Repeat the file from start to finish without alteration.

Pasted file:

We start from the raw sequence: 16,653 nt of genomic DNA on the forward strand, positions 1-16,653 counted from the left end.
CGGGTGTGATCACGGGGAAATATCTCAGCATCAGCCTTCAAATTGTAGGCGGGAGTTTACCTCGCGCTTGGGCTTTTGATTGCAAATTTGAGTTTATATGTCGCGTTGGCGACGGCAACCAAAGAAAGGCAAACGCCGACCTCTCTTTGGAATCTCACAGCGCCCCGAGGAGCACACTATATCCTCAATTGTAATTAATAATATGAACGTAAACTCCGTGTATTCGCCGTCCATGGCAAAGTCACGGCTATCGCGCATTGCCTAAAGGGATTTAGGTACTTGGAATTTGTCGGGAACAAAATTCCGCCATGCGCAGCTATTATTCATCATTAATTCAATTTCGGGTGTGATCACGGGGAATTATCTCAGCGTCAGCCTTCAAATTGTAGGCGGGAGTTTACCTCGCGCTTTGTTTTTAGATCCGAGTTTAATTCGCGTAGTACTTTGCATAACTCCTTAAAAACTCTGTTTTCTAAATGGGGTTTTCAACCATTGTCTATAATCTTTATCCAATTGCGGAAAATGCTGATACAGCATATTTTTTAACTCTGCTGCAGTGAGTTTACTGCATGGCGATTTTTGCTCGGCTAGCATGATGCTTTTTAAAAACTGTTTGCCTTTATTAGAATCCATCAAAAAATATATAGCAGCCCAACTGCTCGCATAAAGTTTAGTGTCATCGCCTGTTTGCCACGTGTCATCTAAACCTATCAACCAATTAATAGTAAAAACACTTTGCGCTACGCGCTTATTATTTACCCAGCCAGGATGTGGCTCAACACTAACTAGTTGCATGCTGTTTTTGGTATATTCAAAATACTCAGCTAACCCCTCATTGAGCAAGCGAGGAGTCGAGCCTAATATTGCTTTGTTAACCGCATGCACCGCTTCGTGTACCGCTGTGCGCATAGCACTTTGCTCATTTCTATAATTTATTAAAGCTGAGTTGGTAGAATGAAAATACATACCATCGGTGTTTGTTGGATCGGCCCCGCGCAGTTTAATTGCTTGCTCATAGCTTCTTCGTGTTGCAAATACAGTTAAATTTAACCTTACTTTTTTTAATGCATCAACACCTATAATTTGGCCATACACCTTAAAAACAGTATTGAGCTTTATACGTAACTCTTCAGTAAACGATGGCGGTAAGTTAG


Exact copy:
We start from the raw sequence: 16,653 nt of genomic DNA on the forward strand, positions 1-16,653 counted from the left end.
CGGGTGTGATCACGGGGAAATATCTCAGCATCAGCCTTCAAATTGTAGGCGGGAGTTTACCTCGCGCTTGGGCTTTTGATTGCAAATTTGAGTTTATATGTCGCGTTGGCGACGGCAACCAAAGAAAGGCAAACGCCGACCTCTCTTTGGAATCTCACAGCGCCCCGAGGAGCACACTATATCCTCAATTGTAATTAATAATATGAACGTAAACTCCGTGTATTCGCCGTCCATGGCAAAGTCACGGCTATCGCGCATTGCCTAAAGGGATTTAGGTACTTGGAATTTGTCGGGAACAAAATTCCGCCATGCGCAGCTATTATTCATCATTAATTCAATTTCGGGTGTGATCACGGGGAATTATCTCAGCGTCAGCCTTCAAATTGTAGGCGGGAGTTTACCTCGCGCTTTGTTTTTAGATCCGAGTTTAATTCGCGTAGTACTTTGCATAACTCCTTAAAAACTCTGTTTTCTAAATGGGGTTTTCAACCATTGTCTATAATCTTTATCCAATTGCGGAAAATGCTGATACAGCATATTTTTTAACTCTGCTGCAGTGAGTTTACTGCATGGCGATTTTTGCTCGGCTAGCATGATGCTTTTTAAAAACTGTTTGCCTTTATTAGAATCCATCAAAAAATATATAGCAGCCCAACTGCTCGCATAAAGTTTAGTGTCATCGCCTGTTTGCCACGTGTCATCTAAACCTATCAACCAATTAATAGTAAAAACACTTTGCGCTACGCGCTTATTATTTACCCAGCCAGGATGTGGCTCAACACTAACTAGTTGCATGCTGTTTTTGGTATATTCAAAATACTCAGCTAACCCCTCATTGAGCAAGCGAGGAGTCGAGCCTAATATTGCTTTGTTAACCGCATGCACCGCTTCGTGTACCGCTGTGCGCATAGCACTTTGCTCATTTCTATAATTTATTAAAGCTGAGTTGGTAGAATGAAAATACATACCATCGGTGTTTGTTGGATCGGCCCCGCGCAGTTTAATTGCTTGCTCATAGCTTCTTCGTGTTGCAAATACAGTTAAATTTAACCTTACTTTTTTTAATGCATCAACACCTATAATTTGGCCATACACCTTAAAAACAGTATTGAGCTTTATACGTAACTCTTCAGTAAACGATGGCGGTAAGTTAG